How do children with developmental language disorder extend novel nouns?.


Journal Article


Krzemien, M., Thibaut, J. P., Jemel, B., Levaux, E., Maillart, C.




How do children with developmental language disorder extend novel nouns?.

Journal / Livre / Conférence

Journal of Experimental Child Psychology


In this study, we investigated the ability of children with developmental language disorder (DLD) to extend nouns referring to different categories of novel objects. In a word extension task, we used several types of object entities (solid, animate, nonsolid, functional, and spatial relations) for which children needed to attend to diverse properties (shape, texture, role, or spatial relation) to decide category membership. We compared 15 school-aged children with DLD with typically developing (TD) children matched on either age or vocabulary. Our results indicate that children with DLD were impaired in extending novel words for nonsolid substances and relational objects, whereas age-matched TD children performed well for all object classes. Similar to children with DLD, TD children matched on language had difficulty in extending spatial relation categories. We also show that children with DLD needed more learning exemplars and relied more on shape-based information than TD children, especially for spatial configuration objects. Overall, our findings suggest that children are able to learn regularities between object properties and category organization and to focus on diverse features according to the object presented when extending novel nouns. They also provide clear evidence linking DLD to deficits in novel name generalization and word learning.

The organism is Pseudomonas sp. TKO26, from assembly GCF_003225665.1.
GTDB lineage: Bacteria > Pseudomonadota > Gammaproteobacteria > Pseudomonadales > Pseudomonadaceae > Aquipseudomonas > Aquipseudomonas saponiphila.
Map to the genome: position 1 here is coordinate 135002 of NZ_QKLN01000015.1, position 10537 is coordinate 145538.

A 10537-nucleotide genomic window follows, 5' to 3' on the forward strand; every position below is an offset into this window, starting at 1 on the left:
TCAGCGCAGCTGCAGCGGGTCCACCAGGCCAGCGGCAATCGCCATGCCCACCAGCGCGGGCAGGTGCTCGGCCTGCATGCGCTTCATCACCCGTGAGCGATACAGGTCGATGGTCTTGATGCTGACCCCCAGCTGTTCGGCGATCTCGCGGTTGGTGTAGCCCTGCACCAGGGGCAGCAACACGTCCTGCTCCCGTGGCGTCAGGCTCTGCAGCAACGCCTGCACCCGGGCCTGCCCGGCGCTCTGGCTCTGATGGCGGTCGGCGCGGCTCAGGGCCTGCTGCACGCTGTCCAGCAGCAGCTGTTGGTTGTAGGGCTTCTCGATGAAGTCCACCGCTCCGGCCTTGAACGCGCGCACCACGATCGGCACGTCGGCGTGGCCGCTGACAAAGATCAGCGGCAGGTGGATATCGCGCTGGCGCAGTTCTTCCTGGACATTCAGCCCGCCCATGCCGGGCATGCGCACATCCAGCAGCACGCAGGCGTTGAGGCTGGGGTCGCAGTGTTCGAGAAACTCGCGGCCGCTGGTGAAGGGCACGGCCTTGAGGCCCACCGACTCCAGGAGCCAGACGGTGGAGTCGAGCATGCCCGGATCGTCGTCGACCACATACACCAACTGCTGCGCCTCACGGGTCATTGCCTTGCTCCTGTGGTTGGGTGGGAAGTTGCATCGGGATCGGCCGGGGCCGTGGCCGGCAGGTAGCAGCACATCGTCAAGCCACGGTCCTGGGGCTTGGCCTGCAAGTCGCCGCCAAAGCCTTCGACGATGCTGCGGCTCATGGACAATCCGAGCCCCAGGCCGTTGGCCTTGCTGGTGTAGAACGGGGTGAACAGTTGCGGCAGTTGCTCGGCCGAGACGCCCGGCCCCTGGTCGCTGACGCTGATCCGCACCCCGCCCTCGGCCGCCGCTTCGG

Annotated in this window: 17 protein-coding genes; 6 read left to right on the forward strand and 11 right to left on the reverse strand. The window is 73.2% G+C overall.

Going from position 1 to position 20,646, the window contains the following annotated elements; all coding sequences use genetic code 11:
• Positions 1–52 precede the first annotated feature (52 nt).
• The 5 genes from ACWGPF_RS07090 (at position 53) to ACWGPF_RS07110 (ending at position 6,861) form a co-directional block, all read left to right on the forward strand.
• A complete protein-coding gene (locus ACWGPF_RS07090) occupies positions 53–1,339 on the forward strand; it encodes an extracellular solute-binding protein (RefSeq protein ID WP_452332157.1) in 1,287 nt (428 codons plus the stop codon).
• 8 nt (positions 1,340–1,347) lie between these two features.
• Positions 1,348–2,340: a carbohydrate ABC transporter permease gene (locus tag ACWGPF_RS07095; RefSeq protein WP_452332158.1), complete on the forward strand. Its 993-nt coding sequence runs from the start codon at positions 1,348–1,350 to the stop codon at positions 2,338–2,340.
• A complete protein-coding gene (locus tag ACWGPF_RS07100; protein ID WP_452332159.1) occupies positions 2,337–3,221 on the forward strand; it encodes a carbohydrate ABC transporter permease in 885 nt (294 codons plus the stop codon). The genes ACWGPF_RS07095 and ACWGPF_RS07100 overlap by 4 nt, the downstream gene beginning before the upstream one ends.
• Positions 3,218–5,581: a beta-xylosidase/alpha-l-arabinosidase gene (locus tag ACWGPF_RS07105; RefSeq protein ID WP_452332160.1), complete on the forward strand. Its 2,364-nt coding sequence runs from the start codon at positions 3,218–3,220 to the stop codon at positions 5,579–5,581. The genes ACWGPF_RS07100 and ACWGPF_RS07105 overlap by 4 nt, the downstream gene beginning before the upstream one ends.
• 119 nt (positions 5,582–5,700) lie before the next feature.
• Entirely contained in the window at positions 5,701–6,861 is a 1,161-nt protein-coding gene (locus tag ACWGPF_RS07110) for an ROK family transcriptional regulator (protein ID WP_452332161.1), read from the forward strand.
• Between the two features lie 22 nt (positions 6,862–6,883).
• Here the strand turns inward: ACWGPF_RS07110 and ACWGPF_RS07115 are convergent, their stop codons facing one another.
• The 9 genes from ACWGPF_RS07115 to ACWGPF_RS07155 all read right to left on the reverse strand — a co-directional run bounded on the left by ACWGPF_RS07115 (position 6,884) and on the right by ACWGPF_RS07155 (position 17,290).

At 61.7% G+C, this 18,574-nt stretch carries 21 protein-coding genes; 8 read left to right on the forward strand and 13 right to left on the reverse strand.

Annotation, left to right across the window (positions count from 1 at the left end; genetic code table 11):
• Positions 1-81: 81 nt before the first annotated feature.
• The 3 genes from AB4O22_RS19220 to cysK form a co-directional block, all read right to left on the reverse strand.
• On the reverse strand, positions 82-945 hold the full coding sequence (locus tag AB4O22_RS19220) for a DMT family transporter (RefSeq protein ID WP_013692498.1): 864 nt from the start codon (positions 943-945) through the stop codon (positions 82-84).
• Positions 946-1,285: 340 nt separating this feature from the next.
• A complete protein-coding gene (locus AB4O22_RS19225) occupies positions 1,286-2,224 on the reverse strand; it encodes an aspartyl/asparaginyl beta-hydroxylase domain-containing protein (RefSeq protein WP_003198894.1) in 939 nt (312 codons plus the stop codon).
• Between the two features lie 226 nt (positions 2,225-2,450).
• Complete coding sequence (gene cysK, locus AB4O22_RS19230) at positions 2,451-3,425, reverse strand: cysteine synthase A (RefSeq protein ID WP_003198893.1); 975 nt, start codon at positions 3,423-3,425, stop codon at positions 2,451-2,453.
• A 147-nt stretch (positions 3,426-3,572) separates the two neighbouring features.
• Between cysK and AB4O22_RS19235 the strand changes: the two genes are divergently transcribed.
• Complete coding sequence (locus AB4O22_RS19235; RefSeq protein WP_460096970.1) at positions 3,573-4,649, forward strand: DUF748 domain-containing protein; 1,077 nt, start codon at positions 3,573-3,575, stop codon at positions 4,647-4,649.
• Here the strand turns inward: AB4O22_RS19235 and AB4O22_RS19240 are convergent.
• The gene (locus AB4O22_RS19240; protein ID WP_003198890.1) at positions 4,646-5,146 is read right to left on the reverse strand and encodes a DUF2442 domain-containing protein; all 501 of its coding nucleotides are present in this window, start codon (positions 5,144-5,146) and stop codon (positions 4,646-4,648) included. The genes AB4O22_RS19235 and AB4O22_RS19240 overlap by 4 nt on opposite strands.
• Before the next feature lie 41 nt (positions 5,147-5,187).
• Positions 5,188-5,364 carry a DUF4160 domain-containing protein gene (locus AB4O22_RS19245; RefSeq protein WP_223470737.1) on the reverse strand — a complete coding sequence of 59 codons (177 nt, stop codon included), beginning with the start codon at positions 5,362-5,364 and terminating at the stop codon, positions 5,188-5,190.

Language acquisition Developmental language disorder Generalization Vocabulary Shape Comparison


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